At 101 years old, renowned University of Chicago Law School economist Ronald H. Coase has never stopped generating new ideas or giving his witty, confident take on past intellectual skirmishes.
His latest ideas are in a new book that Coase cowrote with Ning Wang, PhD ’02, titled How China Became Capitalist. It is a fresh example of the intellectual approach that Coase first brought to the University as a visiting scholar more than half a century ago.
On that evening in 1960, Coase persuaded a room full of skeptical Chicago economists—including future Nobel laureates Milton Friedman and George Stigler—to take his point of view on an important question of law and economics. In the process of winning them over, Coase honed an economic theory that would later win him a Nobel Prize in 1991.
“They were very impressed that I had changed their views, but I wasn’t particularly impressed because all I was doing was stating the obvious,” recalls Coase, who joined the University of Chicago Law School faculty in 1964. He is now the Clifton R. Musser Professor Emeritus of Economics.
Celebrated for his groundbreaking work on the economics of the firm and in the area of law and economics—a field born at the University of Chicago Law School—Coase has turned his academic acumen to China, a country that fascinated him since he read about Marco Polo as a boy. His writing is finding eager audiences there, an indication of the far-reaching impact of Coase’s work.
“Anyone would be hard-pressed to find another economist that has shaped the direction of the field of law and economics as much as Professor Coase,” says Wang, an assistant professor at Arizona State University’s School of Politics and Global Studies. “In China, Coase has profoundly influenced the way its market economy has evolved, particularly his emphasis on the delineation of property rights as the precondition for market transaction. He is probably the most well-known Western economist there.”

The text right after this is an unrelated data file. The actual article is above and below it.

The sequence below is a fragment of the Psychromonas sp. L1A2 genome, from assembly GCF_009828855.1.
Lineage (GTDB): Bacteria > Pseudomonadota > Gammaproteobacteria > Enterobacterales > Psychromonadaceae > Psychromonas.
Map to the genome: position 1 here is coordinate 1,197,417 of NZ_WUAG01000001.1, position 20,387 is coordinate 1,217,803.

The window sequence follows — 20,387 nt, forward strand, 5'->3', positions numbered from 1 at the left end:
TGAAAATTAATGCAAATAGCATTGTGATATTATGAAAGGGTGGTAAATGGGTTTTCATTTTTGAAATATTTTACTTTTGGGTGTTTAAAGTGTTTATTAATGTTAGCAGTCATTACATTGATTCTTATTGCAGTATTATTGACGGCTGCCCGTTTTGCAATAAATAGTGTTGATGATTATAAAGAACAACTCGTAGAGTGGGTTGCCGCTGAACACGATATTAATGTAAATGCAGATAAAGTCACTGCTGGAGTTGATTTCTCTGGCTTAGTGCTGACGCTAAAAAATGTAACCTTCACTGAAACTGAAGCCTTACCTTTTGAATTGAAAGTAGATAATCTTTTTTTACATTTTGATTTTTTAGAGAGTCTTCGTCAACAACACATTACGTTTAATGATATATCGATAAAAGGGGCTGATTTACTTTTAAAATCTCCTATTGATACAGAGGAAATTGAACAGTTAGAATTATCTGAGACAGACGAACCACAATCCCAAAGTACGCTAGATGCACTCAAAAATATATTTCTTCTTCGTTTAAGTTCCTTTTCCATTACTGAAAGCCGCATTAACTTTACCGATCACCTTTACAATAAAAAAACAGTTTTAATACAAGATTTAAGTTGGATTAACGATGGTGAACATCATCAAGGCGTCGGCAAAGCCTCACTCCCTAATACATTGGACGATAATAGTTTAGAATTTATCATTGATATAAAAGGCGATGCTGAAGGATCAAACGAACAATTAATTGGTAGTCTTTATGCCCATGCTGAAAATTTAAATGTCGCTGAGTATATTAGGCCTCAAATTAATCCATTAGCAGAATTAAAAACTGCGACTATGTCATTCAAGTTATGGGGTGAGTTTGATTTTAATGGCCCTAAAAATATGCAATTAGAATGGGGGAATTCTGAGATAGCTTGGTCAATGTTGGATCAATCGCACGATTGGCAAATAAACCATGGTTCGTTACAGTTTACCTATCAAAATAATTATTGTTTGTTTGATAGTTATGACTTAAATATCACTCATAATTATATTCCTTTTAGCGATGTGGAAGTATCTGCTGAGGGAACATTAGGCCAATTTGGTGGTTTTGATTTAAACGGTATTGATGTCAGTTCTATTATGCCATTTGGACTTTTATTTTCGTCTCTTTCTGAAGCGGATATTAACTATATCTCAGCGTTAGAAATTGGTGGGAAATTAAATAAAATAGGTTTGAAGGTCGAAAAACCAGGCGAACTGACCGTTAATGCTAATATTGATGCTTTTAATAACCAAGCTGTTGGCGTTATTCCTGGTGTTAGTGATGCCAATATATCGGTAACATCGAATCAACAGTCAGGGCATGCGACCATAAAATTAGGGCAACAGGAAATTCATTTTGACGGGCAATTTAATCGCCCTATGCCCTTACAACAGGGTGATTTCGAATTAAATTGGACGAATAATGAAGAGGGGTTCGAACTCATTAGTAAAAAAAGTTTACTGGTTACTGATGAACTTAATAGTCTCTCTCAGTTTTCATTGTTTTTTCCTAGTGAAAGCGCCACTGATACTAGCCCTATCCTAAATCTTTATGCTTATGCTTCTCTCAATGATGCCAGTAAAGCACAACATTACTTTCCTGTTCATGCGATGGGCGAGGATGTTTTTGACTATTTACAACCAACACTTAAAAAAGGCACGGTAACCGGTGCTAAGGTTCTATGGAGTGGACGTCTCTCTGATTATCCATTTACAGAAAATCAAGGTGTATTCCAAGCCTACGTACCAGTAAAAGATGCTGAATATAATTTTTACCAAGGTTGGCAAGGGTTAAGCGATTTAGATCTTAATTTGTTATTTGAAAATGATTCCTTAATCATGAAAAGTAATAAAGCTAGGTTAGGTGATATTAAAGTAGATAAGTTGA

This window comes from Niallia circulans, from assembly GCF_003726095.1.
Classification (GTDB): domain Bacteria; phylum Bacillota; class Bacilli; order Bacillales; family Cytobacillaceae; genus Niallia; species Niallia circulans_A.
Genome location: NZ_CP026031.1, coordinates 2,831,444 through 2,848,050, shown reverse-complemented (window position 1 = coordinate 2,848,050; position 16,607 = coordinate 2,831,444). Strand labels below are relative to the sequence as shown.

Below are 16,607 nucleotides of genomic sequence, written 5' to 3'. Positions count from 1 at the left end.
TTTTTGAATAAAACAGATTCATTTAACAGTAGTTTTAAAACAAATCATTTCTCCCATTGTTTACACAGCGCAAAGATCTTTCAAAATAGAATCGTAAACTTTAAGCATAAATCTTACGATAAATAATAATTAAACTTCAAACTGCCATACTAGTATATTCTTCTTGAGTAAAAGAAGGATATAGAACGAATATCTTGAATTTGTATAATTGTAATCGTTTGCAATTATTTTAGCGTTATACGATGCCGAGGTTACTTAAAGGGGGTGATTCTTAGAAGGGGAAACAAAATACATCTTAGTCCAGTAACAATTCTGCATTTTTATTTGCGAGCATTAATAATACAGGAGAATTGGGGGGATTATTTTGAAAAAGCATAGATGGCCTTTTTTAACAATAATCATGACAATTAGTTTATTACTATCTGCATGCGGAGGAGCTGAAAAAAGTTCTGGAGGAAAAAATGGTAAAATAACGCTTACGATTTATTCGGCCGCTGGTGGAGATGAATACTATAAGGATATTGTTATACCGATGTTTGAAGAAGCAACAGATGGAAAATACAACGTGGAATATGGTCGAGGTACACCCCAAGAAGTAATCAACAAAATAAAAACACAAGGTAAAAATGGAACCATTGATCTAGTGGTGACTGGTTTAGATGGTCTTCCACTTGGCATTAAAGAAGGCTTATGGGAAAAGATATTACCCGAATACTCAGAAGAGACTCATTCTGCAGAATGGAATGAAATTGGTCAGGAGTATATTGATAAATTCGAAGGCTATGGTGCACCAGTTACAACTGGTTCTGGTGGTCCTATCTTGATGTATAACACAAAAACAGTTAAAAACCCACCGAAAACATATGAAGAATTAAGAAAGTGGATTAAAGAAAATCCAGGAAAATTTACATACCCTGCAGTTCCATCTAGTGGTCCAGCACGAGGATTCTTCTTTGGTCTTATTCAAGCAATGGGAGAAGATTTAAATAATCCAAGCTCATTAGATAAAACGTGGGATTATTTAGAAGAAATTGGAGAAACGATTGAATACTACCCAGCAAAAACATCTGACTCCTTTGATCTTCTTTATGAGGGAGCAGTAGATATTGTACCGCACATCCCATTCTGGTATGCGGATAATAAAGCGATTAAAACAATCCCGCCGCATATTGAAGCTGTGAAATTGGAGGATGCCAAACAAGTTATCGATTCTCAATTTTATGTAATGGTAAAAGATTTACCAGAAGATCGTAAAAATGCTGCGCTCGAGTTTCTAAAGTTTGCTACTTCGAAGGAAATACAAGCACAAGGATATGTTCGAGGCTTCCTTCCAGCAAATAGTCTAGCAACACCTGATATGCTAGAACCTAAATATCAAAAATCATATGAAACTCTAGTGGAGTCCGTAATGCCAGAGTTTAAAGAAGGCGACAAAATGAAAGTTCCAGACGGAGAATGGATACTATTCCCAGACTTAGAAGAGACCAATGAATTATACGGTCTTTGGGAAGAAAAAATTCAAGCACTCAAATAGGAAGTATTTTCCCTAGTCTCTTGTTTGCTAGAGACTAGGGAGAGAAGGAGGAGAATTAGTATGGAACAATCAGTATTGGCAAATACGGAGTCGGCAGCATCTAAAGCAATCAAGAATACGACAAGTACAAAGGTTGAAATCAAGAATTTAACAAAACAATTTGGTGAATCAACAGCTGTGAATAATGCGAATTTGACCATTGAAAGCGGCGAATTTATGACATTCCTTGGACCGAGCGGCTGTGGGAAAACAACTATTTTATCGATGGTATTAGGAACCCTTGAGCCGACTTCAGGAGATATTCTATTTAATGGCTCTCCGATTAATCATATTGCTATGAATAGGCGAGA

How China Became Capitalist traces the market transformation China has experienced over the past 35 years. The book argues that the changes came not from deliberate actions taken by Chinese leadership, as often claimed by Beijing, but from “marginal revolutions.”
“China became capitalist while it was trying to modernize socialism,” write Coase and Wang. “The story of China is the quintessence of what Adam Ferguson called ‘the products of human action but not human design.’ A Chinese proverb puts it more poetically: ‘The flowers planted on purpose do not blossom; the willows no one cared for have grown into big shade trees.’”
Coase says his main scholarly talent has been to identify solutions that were in plain sight. “I’ve never done anything that wasn’t obvious, and I didn’t know why other people didn’t do it,” he says. “I’ve never thought the things I did were so extraordinary.”